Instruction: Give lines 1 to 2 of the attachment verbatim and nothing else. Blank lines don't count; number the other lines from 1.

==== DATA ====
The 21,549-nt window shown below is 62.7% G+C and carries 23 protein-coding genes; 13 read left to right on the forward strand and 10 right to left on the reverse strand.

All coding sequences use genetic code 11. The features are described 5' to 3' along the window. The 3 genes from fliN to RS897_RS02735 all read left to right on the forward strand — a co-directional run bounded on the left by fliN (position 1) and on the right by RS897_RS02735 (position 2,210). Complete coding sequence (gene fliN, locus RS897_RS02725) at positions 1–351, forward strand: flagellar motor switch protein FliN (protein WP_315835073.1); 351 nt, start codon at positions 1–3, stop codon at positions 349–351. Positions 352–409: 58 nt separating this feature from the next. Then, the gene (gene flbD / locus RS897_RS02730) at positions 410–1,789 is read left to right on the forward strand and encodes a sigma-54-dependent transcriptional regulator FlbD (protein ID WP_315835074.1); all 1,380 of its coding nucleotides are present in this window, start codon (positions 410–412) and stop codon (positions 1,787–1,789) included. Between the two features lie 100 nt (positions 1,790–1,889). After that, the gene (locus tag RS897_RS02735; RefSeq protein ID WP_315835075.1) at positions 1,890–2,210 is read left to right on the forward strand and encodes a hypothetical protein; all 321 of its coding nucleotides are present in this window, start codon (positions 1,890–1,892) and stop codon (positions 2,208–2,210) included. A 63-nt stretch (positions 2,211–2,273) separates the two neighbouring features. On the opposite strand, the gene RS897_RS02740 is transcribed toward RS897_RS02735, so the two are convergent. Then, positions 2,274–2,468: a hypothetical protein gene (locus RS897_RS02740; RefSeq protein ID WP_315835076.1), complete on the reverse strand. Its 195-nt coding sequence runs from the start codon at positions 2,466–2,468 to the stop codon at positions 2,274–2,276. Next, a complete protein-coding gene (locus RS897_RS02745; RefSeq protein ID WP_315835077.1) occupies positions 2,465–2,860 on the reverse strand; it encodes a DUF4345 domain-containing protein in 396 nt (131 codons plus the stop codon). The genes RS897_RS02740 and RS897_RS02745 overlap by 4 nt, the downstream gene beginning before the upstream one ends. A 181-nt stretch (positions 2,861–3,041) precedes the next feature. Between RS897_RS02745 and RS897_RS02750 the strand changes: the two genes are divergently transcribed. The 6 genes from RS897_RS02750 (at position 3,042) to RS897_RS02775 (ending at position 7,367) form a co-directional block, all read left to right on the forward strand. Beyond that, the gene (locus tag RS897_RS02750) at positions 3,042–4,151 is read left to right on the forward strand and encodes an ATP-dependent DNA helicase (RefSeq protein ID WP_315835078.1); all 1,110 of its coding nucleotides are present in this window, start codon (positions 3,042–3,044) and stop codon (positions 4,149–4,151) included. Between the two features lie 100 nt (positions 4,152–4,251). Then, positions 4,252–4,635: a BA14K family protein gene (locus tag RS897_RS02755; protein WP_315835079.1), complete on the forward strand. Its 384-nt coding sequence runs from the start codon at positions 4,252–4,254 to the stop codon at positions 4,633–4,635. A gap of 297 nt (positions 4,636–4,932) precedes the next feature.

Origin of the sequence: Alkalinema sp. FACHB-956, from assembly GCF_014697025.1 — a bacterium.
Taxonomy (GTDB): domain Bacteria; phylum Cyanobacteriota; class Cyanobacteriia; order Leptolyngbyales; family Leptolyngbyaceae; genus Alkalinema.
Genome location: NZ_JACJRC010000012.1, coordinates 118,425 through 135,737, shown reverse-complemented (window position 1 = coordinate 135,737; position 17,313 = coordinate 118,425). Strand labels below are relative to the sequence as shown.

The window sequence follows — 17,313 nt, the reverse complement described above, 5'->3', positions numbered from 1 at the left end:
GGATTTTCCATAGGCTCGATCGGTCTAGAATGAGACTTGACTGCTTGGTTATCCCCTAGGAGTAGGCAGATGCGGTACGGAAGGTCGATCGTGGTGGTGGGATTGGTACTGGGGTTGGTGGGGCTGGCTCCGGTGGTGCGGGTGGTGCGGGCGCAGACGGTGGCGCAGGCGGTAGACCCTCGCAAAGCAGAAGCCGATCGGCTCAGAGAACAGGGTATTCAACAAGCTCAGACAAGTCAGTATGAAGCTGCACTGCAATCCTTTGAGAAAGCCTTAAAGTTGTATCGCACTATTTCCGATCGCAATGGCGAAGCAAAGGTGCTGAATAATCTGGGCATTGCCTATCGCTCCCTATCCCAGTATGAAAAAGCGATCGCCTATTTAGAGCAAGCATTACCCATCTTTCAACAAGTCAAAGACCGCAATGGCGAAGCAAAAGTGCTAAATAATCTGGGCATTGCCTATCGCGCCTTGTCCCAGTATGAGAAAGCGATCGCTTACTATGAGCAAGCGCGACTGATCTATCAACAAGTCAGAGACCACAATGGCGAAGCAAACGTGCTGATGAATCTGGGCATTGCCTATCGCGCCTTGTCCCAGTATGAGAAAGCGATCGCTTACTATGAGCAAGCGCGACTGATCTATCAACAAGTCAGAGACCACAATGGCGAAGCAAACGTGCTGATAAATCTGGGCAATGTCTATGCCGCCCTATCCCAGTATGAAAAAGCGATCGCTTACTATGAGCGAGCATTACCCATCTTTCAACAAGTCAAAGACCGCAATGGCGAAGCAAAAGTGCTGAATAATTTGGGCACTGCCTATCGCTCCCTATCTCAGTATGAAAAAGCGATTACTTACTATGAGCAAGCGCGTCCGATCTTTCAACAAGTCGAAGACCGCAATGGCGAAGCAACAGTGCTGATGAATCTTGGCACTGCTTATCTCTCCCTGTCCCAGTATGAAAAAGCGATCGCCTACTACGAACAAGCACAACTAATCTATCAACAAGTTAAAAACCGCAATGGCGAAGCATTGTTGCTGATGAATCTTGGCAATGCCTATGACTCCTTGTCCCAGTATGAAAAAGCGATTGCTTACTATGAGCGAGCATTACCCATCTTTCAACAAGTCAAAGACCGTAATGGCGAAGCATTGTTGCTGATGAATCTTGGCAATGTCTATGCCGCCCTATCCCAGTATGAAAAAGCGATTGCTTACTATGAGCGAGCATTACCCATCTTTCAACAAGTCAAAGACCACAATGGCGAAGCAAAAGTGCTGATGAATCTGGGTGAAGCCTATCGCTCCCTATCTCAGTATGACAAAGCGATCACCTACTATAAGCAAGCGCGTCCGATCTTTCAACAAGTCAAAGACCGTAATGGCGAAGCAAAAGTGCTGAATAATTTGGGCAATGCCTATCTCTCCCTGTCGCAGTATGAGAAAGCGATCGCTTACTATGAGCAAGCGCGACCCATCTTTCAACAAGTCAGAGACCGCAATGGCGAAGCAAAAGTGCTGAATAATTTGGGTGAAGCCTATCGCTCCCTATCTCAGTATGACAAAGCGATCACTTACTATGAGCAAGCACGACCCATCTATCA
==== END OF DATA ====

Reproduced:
The 21,549-nt window shown below is 62.7% G+C and carries 23 protein-coding genes; 13 read left to right on the forward strand and 10 right to left on the reverse strand.

All coding sequences use genetic code 11. The features are described 5' to 3' along the window. The 3 genes from fliN to RS897_RS02735 all read left to right on the forward strand — a co-directional run bounded on the left by fliN (position 1) and on the right by RS897_RS02735 (position 2,210). Complete coding sequence (gene fliN, locus RS897_RS02725) at positions 1–351, forward strand: flagellar motor switch protein FliN (protein WP_315835073.1); 351 nt, start codon at positions 1–3, stop codon at positions 349–351. Positions 352–409: 58 nt separating this feature from the next. Then, the gene (gene flbD / locus RS897_RS02730) at positions 410–1,789 is read left to right on the forward strand and encodes a sigma-54-dependent transcriptional regulator FlbD (protein ID WP_315835074.1); all 1,380 of its coding nucleotides are present in this window, start codon (positions 410–412) and stop codon (positions 1,787–1,789) included. Between the two features lie 100 nt (positions 1,790–1,889). After that, the gene (locus tag RS897_RS02735; RefSeq protein ID WP_315835075.1) at positions 1,890–2,210 is read left to right on the forward strand and encodes a hypothetical protein; all 321 of its coding nucleotides are present in this window, start codon (positions 1,890–1,892) and stop codon (positions 2,208–2,210) included. A 63-nt stretch (positions 2,211–2,273) separates the two neighbouring features. On the opposite strand, the gene RS897_RS02740 is transcribed toward RS897_RS02735, so the two are convergent. Then, positions 2,274–2,468: a hypothetical protein gene (locus RS897_RS02740; RefSeq protein ID WP_315835076.1), complete on the reverse strand. Its 195-nt coding sequence runs from the start codon at positions 2,466–2,468 to the stop codon at positions 2,274–2,276. Next, a complete protein-coding gene (locus RS897_RS02745; RefSeq protein ID WP_315835077.1) occupies positions 2,465–2,860 on the reverse strand; it encodes a DUF4345 domain-containing protein in 396 nt (131 codons plus the stop codon). The genes RS897_RS02740 and RS897_RS02745 overlap by 4 nt, the downstream gene beginning before the upstream one ends. A 181-nt stretch (positions 2,861–3,041) precedes the next feature. Between RS897_RS02745 and RS897_RS02750 the strand changes: the two genes are divergently transcribed. The 6 genes from RS897_RS02750 (at position 3,042) to RS897_RS02775 (ending at position 7,367) form a co-directional block, all read left to right on the forward strand. Beyond that, the gene (locus tag RS897_RS02750) at positions 3,042–4,151 is read left to right on the forward strand and encodes an ATP-dependent DNA helicase (RefSeq protein ID WP_315835078.1); all 1,110 of its coding nucleotides are present in this window, start codon (positions 3,042–3,044) and stop codon (positions 4,149–4,151) included. Between the two features lie 100 nt (positions 4,152–4,251). Then, positions 4,252–4,635: a BA14K family protein gene (locus tag RS897_RS02755; protein WP_315835079.1), complete on the forward strand. Its 384-nt coding sequence runs from the start codon at positions 4,252–4,254 to the stop codon at positions 4,633–4,635. A gap of 297 nt (positions 4,636–4,932) precedes the next feature.